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My grandma may be dead but she’s still inspiring

I’m sitting here waiting for inspiration to hit me. I’m ready inspiration, come and get me. But no, the only thing here with me is my cat, rubbing his head annoyingly against the top of the screen. I give him a little shove, but clearly, he doesn’t get it and pads even closer to me, intent on laying his body across my keyboard. As if I didn’t have enough obstacles.

Uh, move it buddy.

Seriously?

I’m struggling to come up with meaningful thoughts to put out there; a moment that resonates, that tugs at the heart stings with a twang, a story with a moral that makes you really think about life, or the real coup, being able to give you a good laugh, the kind that can change your mood for just a second.

Instead I just sit here, staring at the screen until I’m almost looking through it, waiting for one of those cool 3-D images to pop out at me. START TYPING. THINK, DAMN IT. YOU CAN DO IT.

I’ve been feeling so numb lately, and not just because of the Raynaud’s that turns my feet and  fingers white and cold as a cup of milk. Could it be winter blues? Or, is this the next stage of my mid-life crisis? I went from feeling a little sexy to a little bit conflicted, and now feeling a little dead? It happened so fast I didn’t even find an appropriate outfit to wear to the funeral. But I guess the old gym pants will do. It’s how I lived, and I’m nothing if not consistent.

But now I’m just being dramatic. And I can tell already, my mother is hating this essay. Don’t worry, mom, it’s just a moment. This too shall pass, as my dead grandmother used to say. She’s looking at me now from a picture across the room; her head thrown back in joy, even with the shower cap on her head which she must have forgotten she was wearing when my husband snapped the picture, because there is no way she would be caught dead in a picture with a shower cap. Ah, the irony.

Gone two years now, she looks radiant, even in the cap, with me by her side and my three boys lined up like beautiful, dutiful progeny; the future, captured in the present which is now the past.

I miss her. I do. Even thinking it now brings that drippy sentimentality to my eyes making them leak at the edges. Looking around, I see some of her treasures glittering: a ceramic dog that was her mother’s, an ugly turn-of-the-century figurine couple mid step, pretty, useless little tea cups on display. There are other things, but that’s all they are. Things. And who needs them really, except that they were hers.

The real gift she left me was living long enough to have a real presence in my life. To make a difference in who I was and am. To have a voice so strong, I can still hear her throaty rasp so clearly…

“Get your head out of your arse and stop this nonsense!”

I smile. Already I feel warmer.

She’s got me thinking.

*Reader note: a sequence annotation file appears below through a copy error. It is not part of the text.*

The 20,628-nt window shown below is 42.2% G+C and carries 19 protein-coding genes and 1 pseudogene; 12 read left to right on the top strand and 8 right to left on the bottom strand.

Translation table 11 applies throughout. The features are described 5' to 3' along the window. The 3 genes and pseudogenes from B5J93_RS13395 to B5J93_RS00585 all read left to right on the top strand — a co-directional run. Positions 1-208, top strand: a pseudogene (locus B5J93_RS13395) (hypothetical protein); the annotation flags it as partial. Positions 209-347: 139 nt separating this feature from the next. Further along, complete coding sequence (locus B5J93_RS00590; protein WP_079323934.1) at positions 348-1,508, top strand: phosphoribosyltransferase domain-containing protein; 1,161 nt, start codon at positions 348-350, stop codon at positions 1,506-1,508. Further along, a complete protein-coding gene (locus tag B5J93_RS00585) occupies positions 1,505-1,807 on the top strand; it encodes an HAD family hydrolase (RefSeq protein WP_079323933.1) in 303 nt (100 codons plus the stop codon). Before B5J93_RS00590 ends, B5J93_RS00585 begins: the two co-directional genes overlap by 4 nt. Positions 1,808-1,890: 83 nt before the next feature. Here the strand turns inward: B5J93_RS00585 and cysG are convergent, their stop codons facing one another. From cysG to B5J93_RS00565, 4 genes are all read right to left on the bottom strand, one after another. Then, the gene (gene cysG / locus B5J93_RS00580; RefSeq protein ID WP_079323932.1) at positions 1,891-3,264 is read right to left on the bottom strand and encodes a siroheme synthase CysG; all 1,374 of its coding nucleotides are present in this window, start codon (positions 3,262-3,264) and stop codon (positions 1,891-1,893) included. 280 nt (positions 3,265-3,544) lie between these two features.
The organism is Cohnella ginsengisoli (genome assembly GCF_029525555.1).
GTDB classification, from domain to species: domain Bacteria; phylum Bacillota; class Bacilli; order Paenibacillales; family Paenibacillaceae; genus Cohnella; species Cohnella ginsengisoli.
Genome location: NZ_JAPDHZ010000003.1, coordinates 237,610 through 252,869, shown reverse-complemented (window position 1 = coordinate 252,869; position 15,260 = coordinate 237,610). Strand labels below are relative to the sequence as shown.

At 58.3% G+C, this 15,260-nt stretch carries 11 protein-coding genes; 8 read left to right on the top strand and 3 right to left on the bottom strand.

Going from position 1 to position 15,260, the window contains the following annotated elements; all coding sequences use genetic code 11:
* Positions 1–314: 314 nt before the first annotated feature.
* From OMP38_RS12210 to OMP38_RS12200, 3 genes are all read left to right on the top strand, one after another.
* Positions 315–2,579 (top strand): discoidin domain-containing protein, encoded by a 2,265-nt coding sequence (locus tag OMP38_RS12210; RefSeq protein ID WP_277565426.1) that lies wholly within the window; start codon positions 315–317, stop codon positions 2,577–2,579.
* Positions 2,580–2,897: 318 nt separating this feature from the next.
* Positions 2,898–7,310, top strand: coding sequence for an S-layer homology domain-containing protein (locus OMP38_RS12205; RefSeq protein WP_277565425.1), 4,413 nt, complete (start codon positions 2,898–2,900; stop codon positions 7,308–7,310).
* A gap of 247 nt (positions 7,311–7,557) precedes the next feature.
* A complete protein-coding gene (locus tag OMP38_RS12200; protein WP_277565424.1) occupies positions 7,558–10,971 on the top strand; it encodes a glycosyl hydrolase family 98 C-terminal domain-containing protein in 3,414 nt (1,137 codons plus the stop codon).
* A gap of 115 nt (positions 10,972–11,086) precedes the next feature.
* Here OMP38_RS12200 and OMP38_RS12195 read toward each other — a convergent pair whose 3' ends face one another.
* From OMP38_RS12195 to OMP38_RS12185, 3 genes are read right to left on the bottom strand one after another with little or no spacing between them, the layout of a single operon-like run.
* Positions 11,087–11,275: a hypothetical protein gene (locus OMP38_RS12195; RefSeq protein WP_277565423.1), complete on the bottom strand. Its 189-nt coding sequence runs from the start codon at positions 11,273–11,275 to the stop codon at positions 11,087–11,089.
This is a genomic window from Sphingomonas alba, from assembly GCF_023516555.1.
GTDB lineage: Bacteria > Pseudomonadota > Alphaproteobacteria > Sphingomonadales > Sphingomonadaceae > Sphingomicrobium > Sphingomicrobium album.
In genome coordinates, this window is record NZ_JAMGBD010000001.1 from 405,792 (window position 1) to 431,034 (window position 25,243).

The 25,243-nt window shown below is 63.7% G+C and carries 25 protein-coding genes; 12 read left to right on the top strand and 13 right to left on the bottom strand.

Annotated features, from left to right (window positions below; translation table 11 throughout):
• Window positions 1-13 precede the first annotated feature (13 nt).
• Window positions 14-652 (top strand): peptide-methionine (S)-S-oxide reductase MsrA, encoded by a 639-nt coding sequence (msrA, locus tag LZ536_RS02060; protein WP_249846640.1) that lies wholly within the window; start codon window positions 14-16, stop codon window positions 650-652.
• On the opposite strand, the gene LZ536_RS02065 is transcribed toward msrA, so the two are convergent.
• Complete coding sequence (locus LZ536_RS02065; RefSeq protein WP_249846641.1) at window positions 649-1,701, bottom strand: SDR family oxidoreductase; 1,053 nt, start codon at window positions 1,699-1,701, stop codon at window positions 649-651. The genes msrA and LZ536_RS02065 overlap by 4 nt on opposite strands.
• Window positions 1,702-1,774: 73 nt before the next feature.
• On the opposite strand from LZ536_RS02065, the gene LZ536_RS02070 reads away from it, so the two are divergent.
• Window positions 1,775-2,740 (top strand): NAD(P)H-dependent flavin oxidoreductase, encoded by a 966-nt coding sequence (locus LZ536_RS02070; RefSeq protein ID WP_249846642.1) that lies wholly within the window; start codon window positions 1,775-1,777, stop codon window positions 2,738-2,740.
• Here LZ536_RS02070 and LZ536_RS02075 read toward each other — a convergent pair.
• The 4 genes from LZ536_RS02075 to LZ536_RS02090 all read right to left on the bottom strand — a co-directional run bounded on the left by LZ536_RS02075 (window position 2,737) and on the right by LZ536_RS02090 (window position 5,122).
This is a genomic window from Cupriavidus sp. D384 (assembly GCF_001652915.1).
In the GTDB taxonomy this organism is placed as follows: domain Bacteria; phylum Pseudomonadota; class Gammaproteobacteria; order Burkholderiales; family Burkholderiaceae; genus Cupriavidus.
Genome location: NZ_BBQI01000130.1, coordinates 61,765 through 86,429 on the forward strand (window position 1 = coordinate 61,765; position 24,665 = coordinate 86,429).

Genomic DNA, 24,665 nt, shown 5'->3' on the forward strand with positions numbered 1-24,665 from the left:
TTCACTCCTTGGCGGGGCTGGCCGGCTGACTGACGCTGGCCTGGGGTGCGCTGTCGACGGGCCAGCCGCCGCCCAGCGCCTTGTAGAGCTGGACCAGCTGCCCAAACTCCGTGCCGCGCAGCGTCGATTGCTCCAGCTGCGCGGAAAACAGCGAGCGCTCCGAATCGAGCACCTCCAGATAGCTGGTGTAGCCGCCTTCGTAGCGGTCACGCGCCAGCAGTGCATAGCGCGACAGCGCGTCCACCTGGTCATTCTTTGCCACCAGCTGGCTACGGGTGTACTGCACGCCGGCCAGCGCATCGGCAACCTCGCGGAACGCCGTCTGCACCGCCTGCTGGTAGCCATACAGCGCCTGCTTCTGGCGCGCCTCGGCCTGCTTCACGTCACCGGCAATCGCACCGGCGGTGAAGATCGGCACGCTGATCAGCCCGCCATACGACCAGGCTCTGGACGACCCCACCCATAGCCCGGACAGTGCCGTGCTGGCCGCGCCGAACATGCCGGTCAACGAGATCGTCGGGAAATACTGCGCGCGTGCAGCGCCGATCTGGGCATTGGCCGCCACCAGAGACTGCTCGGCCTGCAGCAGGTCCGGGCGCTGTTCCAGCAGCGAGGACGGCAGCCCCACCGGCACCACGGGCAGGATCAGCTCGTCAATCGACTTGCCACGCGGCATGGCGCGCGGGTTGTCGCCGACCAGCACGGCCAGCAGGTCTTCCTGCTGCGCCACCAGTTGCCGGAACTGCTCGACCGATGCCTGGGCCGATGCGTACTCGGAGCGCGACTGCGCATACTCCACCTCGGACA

Going with the glamour hat over the shower cap. You're welcome, Grandma.

Going with the glamour hat over the shower cap. You’re welcome, Grandma.

Just a bad day

I’m cold.

I know it’s officially Spring, but the air is still crisp, and with the up and down temperatures this winter, my body has never adapted. I feel almost naked, and I hunker down in my coat as the wind whips my face. I have a ‘thing’ at the school that I’m in no mood for.  Just getting to the car leaves me chilled to the bone. Lately, I’ve been wondering if I’m going to have to do the Florida migration in a couple of years. My body really hates the cold.

I left the house annoyed and unhappy. I had a bad day and it leaked into my night. It was a repeat of the night before and possibly the one before that. It comes like that, in waves, and sometimes I just can’t shake it; my dark mood wrapped as tightly around my neck as my grey wool scarf. I don’t know why the things that I usually casually brush off won’t budge, like my shovel in wet, heavy snow. I don’t know why I let it all settle, deep in my gut. How can I feel so heavy, yet so empty?

It could have been the boys, just being boys, fighting, teasing, playing too rough. And me, being overwhelmed.

Or, it could have been the never-ending laundry, pile of dishes and errands. And me, being overwhelmed.

Or it could have been my depressed, dysfunctional, disabled father throwing his burden on my back, needing more and more of my energy and assistance. And me, being overwhelmed.

It could just be my nature. I’m prone to deep thinking, and it is not always my friend. There’s so much to appreciate and yet, life is death. It’s a cold slap of reality that I never fully realized till my mid to late thirties. And now, I’ve never felt so keenly aware of how vapor thin life is. How delicate. How a strong gust of wind can push someone over the edge, just like that.

I arrive at the school and watch the people walking past. Some walk purposefully, others stroll arm in arm with a spouses or friends. I close my eyes and rest my head back against the seat. The radio is talking news, talking weather, talking sports. It’s as soothing as a sound machine set to waterfall. I don’t want to get out of the safety of the car. I don’t want to put on a happy face.

But I know I will. I always do.

I shiver and pull my coat tightly around me. It’s really not even that bad out. They’re predicting milder temperatures tomorrow. I hope so. I really can’t wait to feel the sun.